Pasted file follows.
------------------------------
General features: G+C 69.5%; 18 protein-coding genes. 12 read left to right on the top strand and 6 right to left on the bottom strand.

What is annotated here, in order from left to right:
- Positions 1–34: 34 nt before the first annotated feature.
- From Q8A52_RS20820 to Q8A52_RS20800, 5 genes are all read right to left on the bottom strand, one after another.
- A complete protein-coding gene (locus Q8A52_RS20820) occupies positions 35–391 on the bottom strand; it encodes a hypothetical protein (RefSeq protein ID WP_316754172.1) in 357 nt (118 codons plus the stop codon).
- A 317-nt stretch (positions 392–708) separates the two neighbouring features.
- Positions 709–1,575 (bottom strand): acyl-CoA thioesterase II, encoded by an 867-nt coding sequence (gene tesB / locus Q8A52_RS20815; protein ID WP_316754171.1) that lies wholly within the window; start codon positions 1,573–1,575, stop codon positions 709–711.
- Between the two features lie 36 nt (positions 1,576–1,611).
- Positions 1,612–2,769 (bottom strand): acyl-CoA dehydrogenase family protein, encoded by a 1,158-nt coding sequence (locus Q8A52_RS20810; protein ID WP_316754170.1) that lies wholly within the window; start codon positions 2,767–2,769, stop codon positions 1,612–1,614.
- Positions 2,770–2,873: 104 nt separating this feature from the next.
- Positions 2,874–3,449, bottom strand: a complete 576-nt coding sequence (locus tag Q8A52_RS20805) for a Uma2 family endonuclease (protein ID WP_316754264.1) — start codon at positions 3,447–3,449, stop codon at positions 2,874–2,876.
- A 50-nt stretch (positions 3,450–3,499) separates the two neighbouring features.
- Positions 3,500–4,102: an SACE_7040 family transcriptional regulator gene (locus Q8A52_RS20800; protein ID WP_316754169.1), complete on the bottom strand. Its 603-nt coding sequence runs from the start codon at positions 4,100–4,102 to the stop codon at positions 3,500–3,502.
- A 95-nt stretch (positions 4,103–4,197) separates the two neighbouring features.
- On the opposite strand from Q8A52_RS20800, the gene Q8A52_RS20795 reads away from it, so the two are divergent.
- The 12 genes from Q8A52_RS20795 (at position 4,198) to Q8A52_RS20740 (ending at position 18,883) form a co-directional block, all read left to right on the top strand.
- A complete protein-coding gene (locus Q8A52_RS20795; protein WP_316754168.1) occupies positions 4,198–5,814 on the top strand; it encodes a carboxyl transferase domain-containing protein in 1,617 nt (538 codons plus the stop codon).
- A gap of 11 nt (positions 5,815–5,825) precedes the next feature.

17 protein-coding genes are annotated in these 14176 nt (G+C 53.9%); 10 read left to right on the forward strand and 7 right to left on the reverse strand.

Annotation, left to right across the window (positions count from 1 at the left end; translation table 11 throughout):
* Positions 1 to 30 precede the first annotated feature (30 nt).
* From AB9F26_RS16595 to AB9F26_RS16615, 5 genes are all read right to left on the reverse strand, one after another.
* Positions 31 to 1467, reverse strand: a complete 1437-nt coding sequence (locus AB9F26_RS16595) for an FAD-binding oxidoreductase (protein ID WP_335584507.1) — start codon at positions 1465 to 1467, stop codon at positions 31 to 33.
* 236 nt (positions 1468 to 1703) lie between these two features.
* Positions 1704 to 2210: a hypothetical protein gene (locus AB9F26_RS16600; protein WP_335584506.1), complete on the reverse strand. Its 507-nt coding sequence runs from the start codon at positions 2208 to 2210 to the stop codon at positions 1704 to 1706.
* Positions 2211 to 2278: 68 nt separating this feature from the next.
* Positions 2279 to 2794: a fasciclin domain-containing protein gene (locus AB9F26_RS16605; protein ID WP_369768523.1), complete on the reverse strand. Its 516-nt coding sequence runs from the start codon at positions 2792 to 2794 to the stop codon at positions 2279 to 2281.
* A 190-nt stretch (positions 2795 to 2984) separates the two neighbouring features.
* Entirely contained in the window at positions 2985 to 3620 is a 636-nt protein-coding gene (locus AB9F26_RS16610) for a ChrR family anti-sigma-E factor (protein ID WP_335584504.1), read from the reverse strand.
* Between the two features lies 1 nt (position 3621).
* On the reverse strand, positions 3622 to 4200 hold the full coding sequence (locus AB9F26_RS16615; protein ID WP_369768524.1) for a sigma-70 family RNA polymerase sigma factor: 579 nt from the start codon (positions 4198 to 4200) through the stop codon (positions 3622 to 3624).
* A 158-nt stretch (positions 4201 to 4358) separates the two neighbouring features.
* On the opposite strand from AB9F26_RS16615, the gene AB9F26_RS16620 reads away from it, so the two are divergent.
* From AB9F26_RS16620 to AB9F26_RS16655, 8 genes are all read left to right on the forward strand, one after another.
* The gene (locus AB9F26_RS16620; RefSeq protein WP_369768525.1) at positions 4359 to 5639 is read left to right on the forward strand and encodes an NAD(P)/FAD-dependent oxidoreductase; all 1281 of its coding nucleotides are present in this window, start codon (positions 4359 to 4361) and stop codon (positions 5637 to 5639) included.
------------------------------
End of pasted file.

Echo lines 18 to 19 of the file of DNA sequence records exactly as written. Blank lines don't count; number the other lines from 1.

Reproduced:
- A gap of 11 nt (positions 5,815–5,825) precedes the next feature.

17 protein-coding genes are annotated in these 14176 nt (G+C 53.9%); 10 read left to right on the forward strand and 7 right to left on the reverse strand.